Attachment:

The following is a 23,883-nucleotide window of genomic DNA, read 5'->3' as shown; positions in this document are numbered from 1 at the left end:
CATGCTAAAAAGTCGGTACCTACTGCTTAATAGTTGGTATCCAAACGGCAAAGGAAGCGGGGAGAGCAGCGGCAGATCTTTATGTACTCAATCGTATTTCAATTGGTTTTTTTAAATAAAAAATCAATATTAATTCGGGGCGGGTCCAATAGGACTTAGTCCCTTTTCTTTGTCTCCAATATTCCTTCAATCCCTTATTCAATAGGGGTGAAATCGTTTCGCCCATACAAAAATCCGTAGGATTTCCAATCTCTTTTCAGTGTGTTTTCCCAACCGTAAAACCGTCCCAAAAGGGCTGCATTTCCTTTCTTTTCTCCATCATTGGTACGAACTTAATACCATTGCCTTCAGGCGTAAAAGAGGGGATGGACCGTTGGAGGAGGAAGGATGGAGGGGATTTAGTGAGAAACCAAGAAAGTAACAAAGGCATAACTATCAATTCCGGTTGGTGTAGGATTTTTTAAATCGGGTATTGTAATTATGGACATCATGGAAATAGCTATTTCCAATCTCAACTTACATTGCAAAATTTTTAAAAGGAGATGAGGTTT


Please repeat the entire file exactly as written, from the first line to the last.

The following is a 23,883-nucleotide window of genomic DNA, read 5'->3' as shown; positions in this document are numbered from 1 at the left end:
CATGCTAAAAAGTCGGTACCTACTGCTTAATAGTTGGTATCCAAACGGCAAAGGAAGCGGGGAGAGCAGCGGCAGATCTTTATGTACTCAATCGTATTTCAATTGGTTTTTTTAAATAAAAAATCAATATTAATTCGGGGCGGGTCCAATAGGACTTAGTCCCTTTTCTTTGTCTCCAATATTCCTTCAATCCCTTATTCAATAGGGGTGAAATCGTTTCGCCCATACAAAAATCCGTAGGATTTCCAATCTCTTTTCAGTGTGTTTTCCCAACCGTAAAACCGTCCCAAAAGGGCTGCATTTCCTTTCTTTTCTCCATCATTGGTACGAACTTAATACCATTGCCTTCAGGCGTAAAAGAGGGGATGGACCGTTGGAGGAGGAAGGATGGAGGGGATTTAGTGAGAAACCAAGAAAGTAACAAAGGCATAACTATCAATTCCGGTTGGTGTAGGATTTTTTAAATCGGGTATTGTAATTATGGACATCATGGAAATAGCTATTTCCAATCTCAACTTACATTGCAAAATTTTTAAAAGGAGATGAGGTTT